1.01

        TABLE 4. PROPERTIES OF CEMENT

        Properties

        Description

        Fineness (cm²/gm)

        2544

        Standard consistency (%)

        32

        Initial setting time (min)

        150

        Final setting time (min)

        280

        Specific gravity

        3.06

        Soundness (mm)

        2

        3 days compressive strength (N/mm²)

        19.95

        7 days compressive strength (N/mm²)

        29.63

        28 days compressive strength (N/mm²)

        43.24

      3. Fibre

        The fiber used in this study is commercially available polypropylene fiber of length 24 mm. Polypropylene fibers are hydrophobic, non-corrosive and resistant to alkalis, chemicals and chlorides. These fibers are having higher tensile strength and are resistant to sea water. These are also having higher melting point, i.e 164C. SEM of typical polypropylene fiber in magnification ×1500 is depicted in Fig. 3.4. The properties of fiber, as provided by the manufacturer, is summarized in Table 5.

        Fig.3. Scanning electron micrograph of polypropylene fiber

        Properties

        Description

        Polymer type

        Virgin Polypropylene Homo- polymer

        Diameter

        30.3 µm

        Elongation

        20-22 %

        Strength

        550-600 MPa

        Properties

        Description

        Polymer type

        Virgin Polypropylene Homo- polymer

        Diameter

        30.3 µm

        Elongation

        20-22 %

        Strength

        550-600 MPa

        TABLE 5. PROPERTIES OF FIBER

        Deviator stress (kPa)

        Deviator stress (kPa)

        1000

        500

        0

        0 5 10

        Axial Strain (%)

        t = 0 days

    2. Methodology

    All the tests in this investigation are carried out using a standard triaxial apparatus. This test was conducted according to ASTM D 2850-03a (2007) for the determination of shear strength parameters (c and ) of fly ash mixed with different percentages of cement and fiber cured for 0, 7, 14 and 28 days. Three identical samples were prepared for the test in cylindrical split mould having diameter 38.1 mm and height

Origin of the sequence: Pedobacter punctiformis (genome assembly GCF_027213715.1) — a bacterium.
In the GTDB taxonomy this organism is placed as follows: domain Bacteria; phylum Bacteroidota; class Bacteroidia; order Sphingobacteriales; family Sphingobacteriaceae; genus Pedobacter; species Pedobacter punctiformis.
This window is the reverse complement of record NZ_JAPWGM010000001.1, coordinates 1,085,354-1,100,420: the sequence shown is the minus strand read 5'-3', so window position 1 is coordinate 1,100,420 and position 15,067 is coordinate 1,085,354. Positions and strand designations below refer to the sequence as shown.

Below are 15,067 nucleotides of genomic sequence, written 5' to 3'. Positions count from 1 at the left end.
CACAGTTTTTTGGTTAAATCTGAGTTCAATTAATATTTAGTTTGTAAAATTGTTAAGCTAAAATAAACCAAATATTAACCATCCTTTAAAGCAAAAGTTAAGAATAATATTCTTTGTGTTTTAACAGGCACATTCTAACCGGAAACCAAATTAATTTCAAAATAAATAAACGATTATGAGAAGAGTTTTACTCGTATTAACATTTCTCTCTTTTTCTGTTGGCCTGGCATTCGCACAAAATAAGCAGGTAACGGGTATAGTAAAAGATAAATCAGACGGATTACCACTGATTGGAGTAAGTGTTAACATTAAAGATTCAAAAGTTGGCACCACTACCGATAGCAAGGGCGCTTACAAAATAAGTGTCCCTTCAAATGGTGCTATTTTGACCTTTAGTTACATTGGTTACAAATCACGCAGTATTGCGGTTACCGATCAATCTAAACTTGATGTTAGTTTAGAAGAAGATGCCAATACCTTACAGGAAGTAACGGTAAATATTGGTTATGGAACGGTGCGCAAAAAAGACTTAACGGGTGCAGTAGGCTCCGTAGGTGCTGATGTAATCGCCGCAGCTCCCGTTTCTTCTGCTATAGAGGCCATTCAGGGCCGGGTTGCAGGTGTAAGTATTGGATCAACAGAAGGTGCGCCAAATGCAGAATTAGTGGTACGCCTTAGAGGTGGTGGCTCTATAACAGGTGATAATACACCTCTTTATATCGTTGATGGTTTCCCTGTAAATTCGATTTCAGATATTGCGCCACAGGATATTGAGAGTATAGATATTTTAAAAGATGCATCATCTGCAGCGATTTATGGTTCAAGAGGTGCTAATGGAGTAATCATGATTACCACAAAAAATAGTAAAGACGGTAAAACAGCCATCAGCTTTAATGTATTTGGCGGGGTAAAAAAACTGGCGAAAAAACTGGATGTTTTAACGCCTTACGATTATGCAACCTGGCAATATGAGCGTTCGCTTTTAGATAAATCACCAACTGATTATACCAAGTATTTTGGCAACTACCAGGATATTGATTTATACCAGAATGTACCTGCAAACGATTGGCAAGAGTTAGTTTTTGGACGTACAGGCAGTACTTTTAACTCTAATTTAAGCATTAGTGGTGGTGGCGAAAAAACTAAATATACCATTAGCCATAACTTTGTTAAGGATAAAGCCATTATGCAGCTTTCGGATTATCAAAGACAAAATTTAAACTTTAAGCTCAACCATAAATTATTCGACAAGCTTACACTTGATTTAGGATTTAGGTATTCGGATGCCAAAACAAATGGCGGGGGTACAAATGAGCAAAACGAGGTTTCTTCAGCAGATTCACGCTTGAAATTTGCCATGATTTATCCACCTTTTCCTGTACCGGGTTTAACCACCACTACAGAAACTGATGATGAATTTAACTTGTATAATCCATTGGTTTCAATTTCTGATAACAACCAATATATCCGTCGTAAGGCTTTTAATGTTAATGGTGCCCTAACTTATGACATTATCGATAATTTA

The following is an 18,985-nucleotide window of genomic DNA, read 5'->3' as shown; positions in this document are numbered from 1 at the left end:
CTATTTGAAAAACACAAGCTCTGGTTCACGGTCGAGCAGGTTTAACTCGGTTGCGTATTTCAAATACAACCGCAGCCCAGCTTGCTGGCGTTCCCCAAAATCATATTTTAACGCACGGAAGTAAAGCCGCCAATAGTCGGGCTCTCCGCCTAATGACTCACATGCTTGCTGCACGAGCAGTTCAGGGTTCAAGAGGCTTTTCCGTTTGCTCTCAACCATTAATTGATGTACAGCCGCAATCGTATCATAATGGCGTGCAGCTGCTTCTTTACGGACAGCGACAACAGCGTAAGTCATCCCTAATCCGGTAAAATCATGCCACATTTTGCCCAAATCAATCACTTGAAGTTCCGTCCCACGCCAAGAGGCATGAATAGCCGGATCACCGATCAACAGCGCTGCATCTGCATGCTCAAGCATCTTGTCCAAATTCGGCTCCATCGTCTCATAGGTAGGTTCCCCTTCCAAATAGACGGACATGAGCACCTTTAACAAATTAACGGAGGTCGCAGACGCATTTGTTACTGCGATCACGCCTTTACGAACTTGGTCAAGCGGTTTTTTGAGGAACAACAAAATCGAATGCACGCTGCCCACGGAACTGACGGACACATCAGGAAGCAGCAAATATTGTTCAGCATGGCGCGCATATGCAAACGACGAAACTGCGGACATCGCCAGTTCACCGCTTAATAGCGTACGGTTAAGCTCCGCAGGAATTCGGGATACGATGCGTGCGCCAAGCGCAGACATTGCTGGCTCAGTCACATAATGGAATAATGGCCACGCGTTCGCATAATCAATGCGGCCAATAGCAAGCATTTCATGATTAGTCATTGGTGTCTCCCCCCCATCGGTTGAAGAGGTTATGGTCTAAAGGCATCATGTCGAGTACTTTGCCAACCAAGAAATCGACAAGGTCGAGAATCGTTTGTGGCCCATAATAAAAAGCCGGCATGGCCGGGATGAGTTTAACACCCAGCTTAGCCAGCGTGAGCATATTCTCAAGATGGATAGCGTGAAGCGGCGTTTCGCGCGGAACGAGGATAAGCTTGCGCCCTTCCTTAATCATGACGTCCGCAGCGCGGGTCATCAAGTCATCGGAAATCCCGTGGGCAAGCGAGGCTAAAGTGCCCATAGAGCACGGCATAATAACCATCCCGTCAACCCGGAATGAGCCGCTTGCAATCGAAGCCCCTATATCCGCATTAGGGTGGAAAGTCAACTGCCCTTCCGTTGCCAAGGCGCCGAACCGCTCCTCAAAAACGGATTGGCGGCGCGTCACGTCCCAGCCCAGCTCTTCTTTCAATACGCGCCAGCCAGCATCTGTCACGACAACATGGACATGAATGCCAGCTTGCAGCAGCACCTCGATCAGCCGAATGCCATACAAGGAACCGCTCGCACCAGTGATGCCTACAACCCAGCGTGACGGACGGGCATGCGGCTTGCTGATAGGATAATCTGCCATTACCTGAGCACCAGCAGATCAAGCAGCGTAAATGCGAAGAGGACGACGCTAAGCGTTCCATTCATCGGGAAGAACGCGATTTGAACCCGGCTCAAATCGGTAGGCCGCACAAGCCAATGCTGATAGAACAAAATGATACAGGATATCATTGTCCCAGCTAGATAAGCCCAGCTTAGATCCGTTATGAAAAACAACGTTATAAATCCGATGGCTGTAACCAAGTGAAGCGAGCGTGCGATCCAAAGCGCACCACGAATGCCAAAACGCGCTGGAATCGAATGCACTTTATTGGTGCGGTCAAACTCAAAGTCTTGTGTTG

76.2 mm for each type of mix, at their respective OMC and MDD.

    Fig.4. Stress-strain response of plain fly ash

    500

    400

    300

    200

    100

    0

    0

    days

    q (kPa)

    q (kPa)

  3. RESULTS AND DISCUSSIONS

The results obtained from the studies on strength characteristics of fly ash stabilized with cement, polypropylene fibers and with both cement and fibers are presented and influence of parameters such as cement content, fiber content and curing time are discussed.

  1. Plain fly ash

    In order to understand the influence of cement and fiber addition on the performance improvement of fly ash, reference tests were carried out with plain fly ash at 0,7, 14 and 28 days curing. From the stress-strain response, it is observed that the fly ash specimens exhibited a brittle behavior and from the failure patterns, it is clear that plain fly ash specimens exhibited general shear failure. Influence of curing period on the stress-strain response of plain fly ash is shown in Fig.4. It is observed that peak deviator stress increases with increase in curing period. The strength envelopes (p-q plots) for peak stresses corresponding to various curing periods are depicted in Fig.5. Correspondingly, the peak shear parameters obtained are summerized in Table 6.